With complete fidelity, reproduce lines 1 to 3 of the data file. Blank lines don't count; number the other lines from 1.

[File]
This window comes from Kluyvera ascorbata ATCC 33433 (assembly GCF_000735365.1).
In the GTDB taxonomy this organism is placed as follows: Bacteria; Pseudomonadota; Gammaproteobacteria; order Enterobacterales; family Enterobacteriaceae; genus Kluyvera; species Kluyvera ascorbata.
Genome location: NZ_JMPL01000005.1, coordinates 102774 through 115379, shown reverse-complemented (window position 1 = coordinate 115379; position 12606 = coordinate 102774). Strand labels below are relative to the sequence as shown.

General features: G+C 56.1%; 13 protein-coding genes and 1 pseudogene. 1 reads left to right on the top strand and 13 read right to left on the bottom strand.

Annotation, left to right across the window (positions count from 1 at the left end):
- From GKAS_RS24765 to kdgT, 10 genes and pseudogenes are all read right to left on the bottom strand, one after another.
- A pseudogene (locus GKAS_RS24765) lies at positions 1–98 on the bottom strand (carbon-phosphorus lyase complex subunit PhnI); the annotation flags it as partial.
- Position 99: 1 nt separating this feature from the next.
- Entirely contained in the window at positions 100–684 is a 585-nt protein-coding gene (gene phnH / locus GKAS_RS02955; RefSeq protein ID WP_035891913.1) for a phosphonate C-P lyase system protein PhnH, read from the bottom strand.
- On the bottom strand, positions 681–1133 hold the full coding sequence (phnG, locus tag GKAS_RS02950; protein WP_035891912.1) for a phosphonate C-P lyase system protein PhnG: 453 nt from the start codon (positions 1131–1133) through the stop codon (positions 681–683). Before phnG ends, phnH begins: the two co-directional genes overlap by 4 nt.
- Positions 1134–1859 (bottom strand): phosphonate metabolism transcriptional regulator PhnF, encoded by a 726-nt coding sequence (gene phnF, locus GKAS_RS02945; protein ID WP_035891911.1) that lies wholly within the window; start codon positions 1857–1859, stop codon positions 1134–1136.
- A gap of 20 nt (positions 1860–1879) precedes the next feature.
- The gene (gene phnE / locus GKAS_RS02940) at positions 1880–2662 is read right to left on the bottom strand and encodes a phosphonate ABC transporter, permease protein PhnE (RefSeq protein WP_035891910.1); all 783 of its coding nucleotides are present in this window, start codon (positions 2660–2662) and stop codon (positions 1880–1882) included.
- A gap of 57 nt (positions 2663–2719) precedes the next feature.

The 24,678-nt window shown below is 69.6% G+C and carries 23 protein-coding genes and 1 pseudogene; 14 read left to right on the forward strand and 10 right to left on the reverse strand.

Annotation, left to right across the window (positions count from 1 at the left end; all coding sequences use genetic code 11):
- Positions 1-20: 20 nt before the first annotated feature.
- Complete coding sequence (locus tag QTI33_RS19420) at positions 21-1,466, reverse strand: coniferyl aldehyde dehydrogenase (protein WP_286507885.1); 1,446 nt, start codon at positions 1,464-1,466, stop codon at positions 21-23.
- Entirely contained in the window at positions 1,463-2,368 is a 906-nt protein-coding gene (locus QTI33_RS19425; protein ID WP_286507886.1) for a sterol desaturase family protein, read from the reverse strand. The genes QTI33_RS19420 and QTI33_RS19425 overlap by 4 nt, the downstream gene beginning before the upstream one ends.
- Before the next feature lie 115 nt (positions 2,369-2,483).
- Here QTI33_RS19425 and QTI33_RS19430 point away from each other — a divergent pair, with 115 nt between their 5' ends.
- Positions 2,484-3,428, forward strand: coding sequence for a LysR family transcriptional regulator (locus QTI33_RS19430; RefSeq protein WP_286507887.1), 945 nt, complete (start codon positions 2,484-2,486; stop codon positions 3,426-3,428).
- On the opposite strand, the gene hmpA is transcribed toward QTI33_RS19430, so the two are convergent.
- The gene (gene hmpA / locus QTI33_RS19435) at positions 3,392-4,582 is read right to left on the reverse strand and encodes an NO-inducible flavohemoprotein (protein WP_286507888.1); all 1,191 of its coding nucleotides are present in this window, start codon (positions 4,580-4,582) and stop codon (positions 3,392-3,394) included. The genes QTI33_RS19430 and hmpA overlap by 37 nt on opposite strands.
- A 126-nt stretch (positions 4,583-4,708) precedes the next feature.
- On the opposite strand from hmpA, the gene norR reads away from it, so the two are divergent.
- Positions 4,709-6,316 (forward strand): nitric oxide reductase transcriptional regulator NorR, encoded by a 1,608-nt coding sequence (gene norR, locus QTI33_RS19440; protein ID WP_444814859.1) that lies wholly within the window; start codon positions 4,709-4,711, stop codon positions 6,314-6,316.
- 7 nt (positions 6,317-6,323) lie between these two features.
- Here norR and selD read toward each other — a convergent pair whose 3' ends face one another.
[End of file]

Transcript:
This window comes from Kluyvera ascorbata ATCC 33433 (assembly GCF_000735365.1).
In the GTDB taxonomy this organism is placed as follows: Bacteria; Pseudomonadota; Gammaproteobacteria; order Enterobacterales; family Enterobacteriaceae; genus Kluyvera; species Kluyvera ascorbata.
Genome location: NZ_JMPL01000005.1, coordinates 102774 through 115379, shown reverse-complemented (window position 1 = coordinate 115379; position 12606 = coordinate 102774). Strand labels below are relative to the sequence as shown.